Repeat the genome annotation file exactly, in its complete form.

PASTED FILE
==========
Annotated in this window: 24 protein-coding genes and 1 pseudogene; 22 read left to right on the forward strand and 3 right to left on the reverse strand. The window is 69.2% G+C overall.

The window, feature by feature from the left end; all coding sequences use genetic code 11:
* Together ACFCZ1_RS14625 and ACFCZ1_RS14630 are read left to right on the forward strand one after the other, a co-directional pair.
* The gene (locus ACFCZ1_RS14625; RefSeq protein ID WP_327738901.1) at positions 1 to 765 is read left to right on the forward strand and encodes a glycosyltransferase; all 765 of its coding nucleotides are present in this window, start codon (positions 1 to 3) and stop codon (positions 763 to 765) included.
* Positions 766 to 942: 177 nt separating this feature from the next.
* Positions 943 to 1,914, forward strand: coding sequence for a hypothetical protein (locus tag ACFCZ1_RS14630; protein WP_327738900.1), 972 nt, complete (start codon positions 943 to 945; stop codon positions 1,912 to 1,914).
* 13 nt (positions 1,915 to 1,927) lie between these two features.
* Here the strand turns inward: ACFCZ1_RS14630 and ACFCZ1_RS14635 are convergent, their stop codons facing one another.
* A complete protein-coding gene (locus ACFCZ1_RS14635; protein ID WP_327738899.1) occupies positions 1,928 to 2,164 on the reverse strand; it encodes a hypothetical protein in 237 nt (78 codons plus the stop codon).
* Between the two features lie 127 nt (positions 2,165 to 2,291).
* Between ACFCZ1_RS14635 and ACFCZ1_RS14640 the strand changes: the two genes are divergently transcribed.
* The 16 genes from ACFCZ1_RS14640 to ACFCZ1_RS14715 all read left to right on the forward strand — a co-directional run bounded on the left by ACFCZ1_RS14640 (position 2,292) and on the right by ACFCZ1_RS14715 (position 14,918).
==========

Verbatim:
Annotated in this window: 24 protein-coding genes and 1 pseudogene; 22 read left to right on the forward strand and 3 right to left on the reverse strand. The window is 69.2% G+C overall.

The window, feature by feature from the left end; all coding sequences use genetic code 11:
* Together ACFCZ1_RS14625 and ACFCZ1_RS14630 are read left to right on the forward strand one after the other, a co-directional pair.
* The gene (locus ACFCZ1_RS14625; RefSeq protein ID WP_327738901.1) at positions 1 to 765 is read left to right on the forward strand and encodes a glycosyltransferase; all 765 of its coding nucleotides are present in this window, start codon (positions 1 to 3) and stop codon (positions 763 to 765) included.
* Positions 766 to 942: 177 nt separating this feature from the next.
* Positions 943 to 1,914, forward strand: coding sequence for a hypothetical protein (locus tag ACFCZ1_RS14630; protein WP_327738900.1), 972 nt, complete (start codon positions 943 to 945; stop codon positions 1,912 to 1,914).
* 13 nt (positions 1,915 to 1,927) lie between these two features.
* Here the strand turns inward: ACFCZ1_RS14630 and ACFCZ1_RS14635 are convergent, their stop codons facing one another.
* A complete protein-coding gene (locus ACFCZ1_RS14635; protein ID WP_327738899.1) occupies positions 1,928 to 2,164 on the reverse strand; it encodes a hypothetical protein in 237 nt (78 codons plus the stop codon).
* Between the two features lie 127 nt (positions 2,165 to 2,291).
* Between ACFCZ1_RS14635 and ACFCZ1_RS14640 the strand changes: the two genes are divergently transcribed.
* The 16 genes from ACFCZ1_RS14640 to ACFCZ1_RS14715 all read left to right on the forward strand — a co-directional run bounded on the left by ACFCZ1_RS14640 (position 2,292) and on the right by ACFCZ1_RS14715 (position 14,918).